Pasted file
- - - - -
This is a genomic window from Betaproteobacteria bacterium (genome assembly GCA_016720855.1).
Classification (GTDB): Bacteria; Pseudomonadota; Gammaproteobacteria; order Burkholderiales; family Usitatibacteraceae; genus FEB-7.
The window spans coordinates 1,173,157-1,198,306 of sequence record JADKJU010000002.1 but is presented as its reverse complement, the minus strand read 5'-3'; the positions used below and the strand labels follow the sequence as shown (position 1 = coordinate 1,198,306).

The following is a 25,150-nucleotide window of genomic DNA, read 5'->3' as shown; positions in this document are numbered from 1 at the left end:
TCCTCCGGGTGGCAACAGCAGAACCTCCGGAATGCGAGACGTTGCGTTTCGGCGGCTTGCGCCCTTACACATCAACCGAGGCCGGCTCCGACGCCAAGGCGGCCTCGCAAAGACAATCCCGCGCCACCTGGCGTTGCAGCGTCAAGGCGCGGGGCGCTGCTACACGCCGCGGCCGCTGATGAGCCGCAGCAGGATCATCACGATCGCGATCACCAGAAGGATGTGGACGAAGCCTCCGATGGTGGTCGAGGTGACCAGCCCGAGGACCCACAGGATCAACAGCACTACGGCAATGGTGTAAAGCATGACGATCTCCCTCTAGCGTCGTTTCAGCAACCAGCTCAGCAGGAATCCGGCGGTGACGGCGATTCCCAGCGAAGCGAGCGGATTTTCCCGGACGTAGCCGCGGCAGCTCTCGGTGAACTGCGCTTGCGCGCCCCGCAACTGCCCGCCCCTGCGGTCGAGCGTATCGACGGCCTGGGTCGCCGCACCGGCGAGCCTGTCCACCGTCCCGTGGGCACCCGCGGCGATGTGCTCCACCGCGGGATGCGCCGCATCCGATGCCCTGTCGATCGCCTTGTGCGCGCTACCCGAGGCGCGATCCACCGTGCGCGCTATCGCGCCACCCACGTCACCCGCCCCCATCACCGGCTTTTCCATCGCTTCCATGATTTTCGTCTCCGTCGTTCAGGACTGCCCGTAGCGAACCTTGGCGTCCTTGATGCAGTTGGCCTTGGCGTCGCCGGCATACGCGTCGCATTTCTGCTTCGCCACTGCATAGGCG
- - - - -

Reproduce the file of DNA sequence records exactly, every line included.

This is a genomic window from Betaproteobacteria bacterium (genome assembly GCA_016720855.1).
Classification (GTDB): Bacteria; Pseudomonadota; Gammaproteobacteria; order Burkholderiales; family Usitatibacteraceae; genus FEB-7.
The window spans coordinates 1,173,157-1,198,306 of sequence record JADKJU010000002.1 but is presented as its reverse complement, the minus strand read 5'-3'; the positions used below and the strand labels follow the sequence as shown (position 1 = coordinate 1,198,306).

The following is a 25,150-nucleotide window of genomic DNA, read 5'->3' as shown; positions in this document are numbered from 1 at the left end:
TCCTCCGGGTGGCAACAGCAGAACCTCCGGAATGCGAGACGTTGCGTTTCGGCGGCTTGCGCCCTTACACATCAACCGAGGCCGGCTCCGACGCCAAGGCGGCCTCGCAAAGACAATCCCGCGCCACCTGGCGTTGCAGCGTCAAGGCGCGGGGCGCTGCTACACGCCGCGGCCGCTGATGAGCCGCAGCAGGATCATCACGATCGCGATCACCAGAAGGATGTGGACGAAGCCTCCGATGGTGGTCGAGGTGACCAGCCCGAGGACCCACAGGATCAACAGCACTACGGCAATGGTGTAAAGCATGACGATCTCCCTCTAGCGTCGTTTCAGCAACCAGCTCAGCAGGAATCCGGCGGTGACGGCGATTCCCAGCGAAGCGAGCGGATTTTCCCGGACGTAGCCGCGGCAGCTCTCGGTGAACTGCGCTTGCGCGCCCCGCAACTGCCCGCCCCTGCGGTCGAGCGTATCGACGGCCTGGGTCGCCGCACCGGCGAGCCTGTCCACCGTCCCGTGGGCACCCGCGGCGATGTGCTCCACCGCGGGATGCGCCGCATCCGATGCCCTGTCGATCGCCTTGTGCGCGCTACCCGAGGCGCGATCCACCGTGCGCGCTATCGCGCCACCCACGTCACCCGCCCCCATCACCGGCTTTTCCATCGCTTCCATGATTTTCGTCTCCGTCGTTCAGGACTGCCCGTAGCGAACCTTGGCGTCCTTGATGCAGTTGGCCTTGGCGTCGCCGGCATACGCGTCGCATTTCTGCTTCGCCACTGCATAGGCG